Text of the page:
6. Meet with employee to review results. At the end of the year, it’s important to let your employees know how they have done.  Feedback provides information necessary to help them improve.  Feedback also keeps them doing the right things.
  7. Remember the good things. Make sure you praise your team members for the good things they have done throughout the year.  A pat on the back goes a long way towards encouraging the right behavior.
  8. Create a development plan correcting issues. As managers, it is our responsibility to help our team members succeed.  We have to give our team members help in getting better.  The performance review process is the perfect time to help employees get better.
  9. Discuss career progression essentials. Most employees want to know what it will take for them to get tho the next level in their career path.  It’s important to talk regularly to employees about their plans for the future.  What are their goals for the next 5 years or 10 years?  What do they need to do in order to be ready for the next steps?  These are questions that will help you help them.  Are their expectations realistic?  How can you help them?  The performance review process provides an opportunity to discuss essentials for career advancement.
  10. Do it again. It may seem repetitive, but you have to do it over and over and over again.  Doing this for only one year does not demonstrate a long-term interest in the performance of an employee.  Repeated year after year is essential to a successful performance management process.

Thinking About the Future

Mentoring

Cross-Training

Delegation

As we look ahead into the next century, leaders will be those who empower others.

Bill Gates

Being a leader isn’t always easy.

If it was easy, everyone would be doing it.  Right?

If leadership stress, exhaustion, and inadequacy are common, there has to be a solution.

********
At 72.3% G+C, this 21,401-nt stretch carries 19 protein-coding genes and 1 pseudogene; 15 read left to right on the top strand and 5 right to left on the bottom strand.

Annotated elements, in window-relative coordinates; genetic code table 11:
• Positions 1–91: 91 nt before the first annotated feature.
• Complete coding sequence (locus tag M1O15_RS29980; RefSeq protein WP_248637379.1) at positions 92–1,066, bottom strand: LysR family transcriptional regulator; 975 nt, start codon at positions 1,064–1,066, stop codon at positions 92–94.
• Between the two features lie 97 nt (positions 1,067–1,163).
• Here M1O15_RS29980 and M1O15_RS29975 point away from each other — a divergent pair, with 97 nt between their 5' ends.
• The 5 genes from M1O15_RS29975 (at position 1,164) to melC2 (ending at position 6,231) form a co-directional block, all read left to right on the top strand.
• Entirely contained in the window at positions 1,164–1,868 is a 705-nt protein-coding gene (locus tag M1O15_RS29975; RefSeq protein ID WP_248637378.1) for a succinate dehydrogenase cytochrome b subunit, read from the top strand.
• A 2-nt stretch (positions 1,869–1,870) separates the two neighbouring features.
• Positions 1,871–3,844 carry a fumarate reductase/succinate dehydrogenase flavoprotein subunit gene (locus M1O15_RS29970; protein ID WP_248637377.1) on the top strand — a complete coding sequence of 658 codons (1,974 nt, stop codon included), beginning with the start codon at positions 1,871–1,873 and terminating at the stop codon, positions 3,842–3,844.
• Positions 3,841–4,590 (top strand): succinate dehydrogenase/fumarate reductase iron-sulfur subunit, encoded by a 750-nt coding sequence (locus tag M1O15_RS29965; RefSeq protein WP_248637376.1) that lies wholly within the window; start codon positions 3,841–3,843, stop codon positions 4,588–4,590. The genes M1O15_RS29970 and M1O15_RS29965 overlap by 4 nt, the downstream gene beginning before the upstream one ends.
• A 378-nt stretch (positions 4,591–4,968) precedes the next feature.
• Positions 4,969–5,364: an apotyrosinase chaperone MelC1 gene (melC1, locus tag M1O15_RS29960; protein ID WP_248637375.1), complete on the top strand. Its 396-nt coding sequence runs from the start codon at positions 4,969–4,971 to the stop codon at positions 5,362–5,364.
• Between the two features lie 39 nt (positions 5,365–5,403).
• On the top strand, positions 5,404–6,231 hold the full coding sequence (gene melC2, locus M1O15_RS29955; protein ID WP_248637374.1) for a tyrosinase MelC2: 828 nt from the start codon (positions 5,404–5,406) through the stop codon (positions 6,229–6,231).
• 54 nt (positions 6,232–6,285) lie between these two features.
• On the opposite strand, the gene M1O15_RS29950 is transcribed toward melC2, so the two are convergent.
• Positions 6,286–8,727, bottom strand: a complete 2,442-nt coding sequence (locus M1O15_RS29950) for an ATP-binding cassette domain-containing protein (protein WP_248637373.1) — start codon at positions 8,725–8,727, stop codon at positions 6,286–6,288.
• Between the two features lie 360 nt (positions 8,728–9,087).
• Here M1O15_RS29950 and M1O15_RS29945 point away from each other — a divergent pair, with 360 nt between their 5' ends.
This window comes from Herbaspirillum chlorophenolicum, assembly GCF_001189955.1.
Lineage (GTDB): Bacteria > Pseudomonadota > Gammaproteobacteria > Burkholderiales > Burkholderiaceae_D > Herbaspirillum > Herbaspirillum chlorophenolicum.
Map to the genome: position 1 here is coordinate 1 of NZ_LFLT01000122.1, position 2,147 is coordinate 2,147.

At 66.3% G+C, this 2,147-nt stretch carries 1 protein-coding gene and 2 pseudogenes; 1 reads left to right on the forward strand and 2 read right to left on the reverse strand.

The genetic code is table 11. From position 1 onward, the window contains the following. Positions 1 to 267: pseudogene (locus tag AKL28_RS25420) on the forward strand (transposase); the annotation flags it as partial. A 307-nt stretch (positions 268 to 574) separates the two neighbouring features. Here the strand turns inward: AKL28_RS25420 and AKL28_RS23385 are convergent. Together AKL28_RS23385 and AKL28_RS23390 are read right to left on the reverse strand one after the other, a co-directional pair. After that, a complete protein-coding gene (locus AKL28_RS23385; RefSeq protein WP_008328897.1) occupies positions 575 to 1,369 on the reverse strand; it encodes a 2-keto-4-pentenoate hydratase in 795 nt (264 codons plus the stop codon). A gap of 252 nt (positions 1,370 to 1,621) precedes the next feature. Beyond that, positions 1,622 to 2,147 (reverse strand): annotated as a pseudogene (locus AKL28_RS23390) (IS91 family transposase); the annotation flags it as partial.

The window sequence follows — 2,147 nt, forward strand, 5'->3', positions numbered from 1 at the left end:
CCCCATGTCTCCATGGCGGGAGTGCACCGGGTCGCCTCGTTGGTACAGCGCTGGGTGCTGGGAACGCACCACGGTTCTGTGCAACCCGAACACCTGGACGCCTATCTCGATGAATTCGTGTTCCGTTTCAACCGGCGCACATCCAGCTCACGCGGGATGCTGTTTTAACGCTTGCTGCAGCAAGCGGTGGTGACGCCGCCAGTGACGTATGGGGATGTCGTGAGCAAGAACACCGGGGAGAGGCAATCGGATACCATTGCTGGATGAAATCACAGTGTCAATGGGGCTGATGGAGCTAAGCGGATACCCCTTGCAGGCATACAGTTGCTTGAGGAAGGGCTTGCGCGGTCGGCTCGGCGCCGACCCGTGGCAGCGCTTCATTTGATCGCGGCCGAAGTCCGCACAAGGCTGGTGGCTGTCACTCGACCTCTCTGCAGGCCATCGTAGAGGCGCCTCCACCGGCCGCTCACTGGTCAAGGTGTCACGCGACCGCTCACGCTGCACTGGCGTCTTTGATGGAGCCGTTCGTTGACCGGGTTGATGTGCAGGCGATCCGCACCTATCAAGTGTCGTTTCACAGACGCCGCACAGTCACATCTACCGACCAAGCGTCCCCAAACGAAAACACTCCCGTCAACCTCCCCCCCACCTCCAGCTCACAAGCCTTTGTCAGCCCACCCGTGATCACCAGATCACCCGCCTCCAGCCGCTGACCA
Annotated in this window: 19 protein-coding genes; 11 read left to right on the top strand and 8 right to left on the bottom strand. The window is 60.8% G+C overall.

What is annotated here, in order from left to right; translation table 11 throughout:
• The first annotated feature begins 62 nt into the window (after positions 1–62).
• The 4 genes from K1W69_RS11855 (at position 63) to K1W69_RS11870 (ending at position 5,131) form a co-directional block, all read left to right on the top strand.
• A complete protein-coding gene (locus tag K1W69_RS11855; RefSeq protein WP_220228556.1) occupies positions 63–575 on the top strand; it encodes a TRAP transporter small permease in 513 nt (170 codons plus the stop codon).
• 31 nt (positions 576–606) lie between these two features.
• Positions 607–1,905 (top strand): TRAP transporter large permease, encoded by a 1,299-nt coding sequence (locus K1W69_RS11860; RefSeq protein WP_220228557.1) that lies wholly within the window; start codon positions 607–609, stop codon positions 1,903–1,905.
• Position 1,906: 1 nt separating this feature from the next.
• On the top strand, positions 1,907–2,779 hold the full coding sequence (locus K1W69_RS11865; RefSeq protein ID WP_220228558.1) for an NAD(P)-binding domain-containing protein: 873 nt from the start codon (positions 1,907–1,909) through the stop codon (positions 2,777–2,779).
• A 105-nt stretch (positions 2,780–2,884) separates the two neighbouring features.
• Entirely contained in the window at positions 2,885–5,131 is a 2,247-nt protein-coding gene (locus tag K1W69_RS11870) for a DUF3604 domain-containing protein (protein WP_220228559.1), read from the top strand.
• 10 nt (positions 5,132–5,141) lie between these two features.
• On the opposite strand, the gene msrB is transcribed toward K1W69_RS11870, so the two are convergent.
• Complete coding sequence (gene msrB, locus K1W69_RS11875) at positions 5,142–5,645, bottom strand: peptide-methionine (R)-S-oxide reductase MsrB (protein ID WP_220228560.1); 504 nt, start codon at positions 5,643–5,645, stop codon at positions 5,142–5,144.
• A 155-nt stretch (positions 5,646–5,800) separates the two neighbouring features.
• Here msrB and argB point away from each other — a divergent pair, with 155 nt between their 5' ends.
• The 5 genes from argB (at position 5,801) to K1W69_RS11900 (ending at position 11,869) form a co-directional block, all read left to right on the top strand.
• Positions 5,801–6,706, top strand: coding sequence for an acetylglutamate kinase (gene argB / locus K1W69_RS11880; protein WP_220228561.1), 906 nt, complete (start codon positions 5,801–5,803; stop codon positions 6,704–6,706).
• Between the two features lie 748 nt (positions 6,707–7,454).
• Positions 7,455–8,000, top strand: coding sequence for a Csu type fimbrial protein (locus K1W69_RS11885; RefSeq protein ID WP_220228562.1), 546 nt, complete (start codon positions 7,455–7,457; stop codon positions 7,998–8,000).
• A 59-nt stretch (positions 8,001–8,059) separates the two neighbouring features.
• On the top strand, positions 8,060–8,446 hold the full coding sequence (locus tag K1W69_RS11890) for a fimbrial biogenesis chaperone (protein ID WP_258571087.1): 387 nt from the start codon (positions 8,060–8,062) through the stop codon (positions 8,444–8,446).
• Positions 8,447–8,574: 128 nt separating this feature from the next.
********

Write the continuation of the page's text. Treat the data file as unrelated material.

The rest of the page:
I’m sure we could point to many things that make leadership easier – getting more sleep, exercising regularly, reading, learning, and finding a mentor.  These are all valuable actions a leader can take to improve their leadership capabilities.  There another solution that too easily gets overlooked and sometimes misused.

Delegation is what I’m talking about.

I’m not talking about pawning off all the unpleasant tasks on someone else and acting as a dictator.  I’m talking about spreading out the work, so a leader and team can be more effective which will lead to less stress, less exhaustion, and a deeper feeling of adequacy and fulfillment.  Delegation is “the assignment of responsibility or authority to another person to carry out specific activities (Wikipedia).”

It seems rather simple.  Spread the work out.  Ease the load of the leader.  Use the leadership talents of others in the community.  And make the community happier.

Why is delegation so important?

Here are six reasons leaders should delegate:

6 Reasons Leaders Should Delegate

  1. Delegation relieves stress and overload on the leader. Leadership can be lonely, and it can be a heavy weight to bear alone.  Delegation disperses the weight, so the strain isn’t so great on any one person.